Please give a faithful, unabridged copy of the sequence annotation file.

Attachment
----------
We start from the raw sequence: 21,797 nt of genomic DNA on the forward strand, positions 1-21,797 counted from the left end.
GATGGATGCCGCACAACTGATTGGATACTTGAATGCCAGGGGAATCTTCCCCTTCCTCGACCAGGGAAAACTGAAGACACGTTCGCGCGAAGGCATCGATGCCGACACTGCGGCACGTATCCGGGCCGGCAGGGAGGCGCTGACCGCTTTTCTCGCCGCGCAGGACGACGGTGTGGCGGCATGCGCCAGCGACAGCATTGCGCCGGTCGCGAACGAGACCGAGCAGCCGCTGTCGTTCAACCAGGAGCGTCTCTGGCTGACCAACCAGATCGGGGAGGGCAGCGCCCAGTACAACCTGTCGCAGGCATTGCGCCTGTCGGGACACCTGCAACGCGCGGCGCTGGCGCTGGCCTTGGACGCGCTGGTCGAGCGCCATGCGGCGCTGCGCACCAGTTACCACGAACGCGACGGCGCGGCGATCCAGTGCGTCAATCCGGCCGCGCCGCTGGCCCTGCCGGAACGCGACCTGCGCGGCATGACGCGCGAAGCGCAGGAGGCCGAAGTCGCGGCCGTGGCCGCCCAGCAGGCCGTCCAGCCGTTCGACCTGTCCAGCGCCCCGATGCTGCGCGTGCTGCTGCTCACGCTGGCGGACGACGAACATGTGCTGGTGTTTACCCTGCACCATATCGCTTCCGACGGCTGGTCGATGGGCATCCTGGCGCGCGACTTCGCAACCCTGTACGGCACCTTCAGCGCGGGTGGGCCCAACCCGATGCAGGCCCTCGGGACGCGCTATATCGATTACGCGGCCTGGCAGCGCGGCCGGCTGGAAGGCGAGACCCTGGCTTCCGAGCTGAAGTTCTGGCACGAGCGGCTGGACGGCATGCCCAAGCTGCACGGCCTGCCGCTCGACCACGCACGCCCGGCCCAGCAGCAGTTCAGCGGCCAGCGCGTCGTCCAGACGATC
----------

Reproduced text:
We start from the raw sequence: 21,797 nt of genomic DNA on the forward strand, positions 1-21,797 counted from the left end.
GATGGATGCCGCACAACTGATTGGATACTTGAATGCCAGGGGAATCTTCCCCTTCCTCGACCAGGGAAAACTGAAGACACGTTCGCGCGAAGGCATCGATGCCGACACTGCGGCACGTATCCGGGCCGGCAGGGAGGCGCTGACCGCTTTTCTCGCCGCGCAGGACGACGGTGTGGCGGCATGCGCCAGCGACAGCATTGCGCCGGTCGCGAACGAGACCGAGCAGCCGCTGTCGTTCAACCAGGAGCGTCTCTGGCTGACCAACCAGATCGGGGAGGGCAGCGCCCAGTACAACCTGTCGCAGGCATTGCGCCTGTCGGGACACCTGCAACGCGCGGCGCTGGCGCTGGCCTTGGACGCGCTGGTCGAGCGCCATGCGGCGCTGCGCACCAGTTACCACGAACGCGACGGCGCGGCGATCCAGTGCGTCAATCCGGCCGCGCCGCTGGCCCTGCCGGAACGCGACCTGCGCGGCATGACGCGCGAAGCGCAGGAGGCCGAAGTCGCGGCCGTGGCCGCCCAGCAGGCCGTCCAGCCGTTCGACCTGTCCAGCGCCCCGATGCTGCGCGTGCTGCTGCTCACGCTGGCGGACGACGAACATGTGCTGGTGTTTACCCTGCACCATATCGCTTCCGACGGCTGGTCGATGGGCATCCTGGCGCGCGACTTCGCAACCCTGTACGGCACCTTCAGCGCGGGTGGGCCCAACCCGATGCAGGCCCTCGGGACGCGCTATATCGATTACGCGGCCTGGCAGCGCGGCCGGCTGGAAGGCGAGACCCTGGCTTCCGAGCTGAAGTTCTGGCACGAGCGGCTGGACGGCATGCCCAAGCTGCACGGCCTGCCGCTCGACCACGCACGCCCGGCCCAGCAGCAGTTCAGCGGCCAGCGCGTCGTCCAGACGATC